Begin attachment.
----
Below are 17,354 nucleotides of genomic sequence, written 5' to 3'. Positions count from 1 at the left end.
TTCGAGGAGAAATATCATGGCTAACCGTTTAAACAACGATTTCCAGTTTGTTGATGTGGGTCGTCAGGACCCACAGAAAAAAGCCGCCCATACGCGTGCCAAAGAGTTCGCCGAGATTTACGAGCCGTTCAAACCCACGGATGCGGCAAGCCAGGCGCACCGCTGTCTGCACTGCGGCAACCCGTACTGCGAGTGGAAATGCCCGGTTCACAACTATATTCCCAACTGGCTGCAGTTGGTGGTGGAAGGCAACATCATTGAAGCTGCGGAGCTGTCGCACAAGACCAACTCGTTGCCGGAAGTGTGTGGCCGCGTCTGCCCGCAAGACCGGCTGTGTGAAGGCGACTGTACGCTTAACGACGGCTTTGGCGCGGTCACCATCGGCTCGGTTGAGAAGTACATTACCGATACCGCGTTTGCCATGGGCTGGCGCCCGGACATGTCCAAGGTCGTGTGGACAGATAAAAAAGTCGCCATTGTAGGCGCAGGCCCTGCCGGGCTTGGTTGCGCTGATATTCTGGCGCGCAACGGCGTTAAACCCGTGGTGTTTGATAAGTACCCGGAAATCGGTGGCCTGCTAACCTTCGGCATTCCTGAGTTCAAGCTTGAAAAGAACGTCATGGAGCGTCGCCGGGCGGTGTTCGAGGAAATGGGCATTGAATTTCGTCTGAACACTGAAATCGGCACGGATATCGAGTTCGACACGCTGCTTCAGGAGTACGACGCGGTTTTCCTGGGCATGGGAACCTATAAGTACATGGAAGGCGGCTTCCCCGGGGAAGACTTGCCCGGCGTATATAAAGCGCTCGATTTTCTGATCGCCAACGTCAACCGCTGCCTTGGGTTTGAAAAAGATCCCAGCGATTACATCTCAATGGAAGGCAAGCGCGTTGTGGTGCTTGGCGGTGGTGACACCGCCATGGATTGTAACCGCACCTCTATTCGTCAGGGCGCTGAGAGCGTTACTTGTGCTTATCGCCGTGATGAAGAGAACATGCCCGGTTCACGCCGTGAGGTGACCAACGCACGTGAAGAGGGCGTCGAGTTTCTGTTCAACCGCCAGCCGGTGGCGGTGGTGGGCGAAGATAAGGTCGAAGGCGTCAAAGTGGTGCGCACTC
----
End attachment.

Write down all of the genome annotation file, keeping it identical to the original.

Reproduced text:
Below are 17,354 nucleotides of genomic sequence, written 5' to 3'. Positions count from 1 at the left end.
TTCGAGGAGAAATATCATGGCTAACCGTTTAAACAACGATTTCCAGTTTGTTGATGTGGGTCGTCAGGACCCACAGAAAAAAGCCGCCCATACGCGTGCCAAAGAGTTCGCCGAGATTTACGAGCCGTTCAAACCCACGGATGCGGCAAGCCAGGCGCACCGCTGTCTGCACTGCGGCAACCCGTACTGCGAGTGGAAATGCCCGGTTCACAACTATATTCCCAACTGGCTGCAGTTGGTGGTGGAAGGCAACATCATTGAAGCTGCGGAGCTGTCGCACAAGACCAACTCGTTGCCGGAAGTGTGTGGCCGCGTCTGCCCGCAAGACCGGCTGTGTGAAGGCGACTGTACGCTTAACGACGGCTTTGGCGCGGTCACCATCGGCTCGGTTGAGAAGTACATTACCGATACCGCGTTTGCCATGGGCTGGCGCCCGGACATGTCCAAGGTCGTGTGGACAGATAAAAAAGTCGCCATTGTAGGCGCAGGCCCTGCCGGGCTTGGTTGCGCTGATATTCTGGCGCGCAACGGCGTTAAACCCGTGGTGTTTGATAAGTACCCGGAAATCGGTGGCCTGCTAACCTTCGGCATTCCTGAGTTCAAGCTTGAAAAGAACGTCATGGAGCGTCGCCGGGCGGTGTTCGAGGAAATGGGCATTGAATTTCGTCTGAACACTGAAATCGGCACGGATATCGAGTTCGACACGCTGCTTCAGGAGTACGACGCGGTTTTCCTGGGCATGGGAACCTATAAGTACATGGAAGGCGGCTTCCCCGGGGAAGACTTGCCCGGCGTATATAAAGCGCTCGATTTTCTGATCGCCAACGTCAACCGCTGCCTTGGGTTTGAAAAAGATCCCAGCGATTACATCTCAATGGAAGGCAAGCGCGTTGTGGTGCTTGGCGGTGGTGACACCGCCATGGATTGTAACCGCACCTCTATTCGTCAGGGCGCTGAGAGCGTTACTTGTGCTTATCGCCGTGATGAAGAGAACATGCCCGGTTCACGCCGTGAGGTGACCAACGCACGTGAAGAGGGCGTCGAGTTTCTGTTCAACCGCCAGCCGGTGGCGGTGGTGGGCGAAGATAAGGTCGAAGGCGTCAAAGTGGTGCGCACTC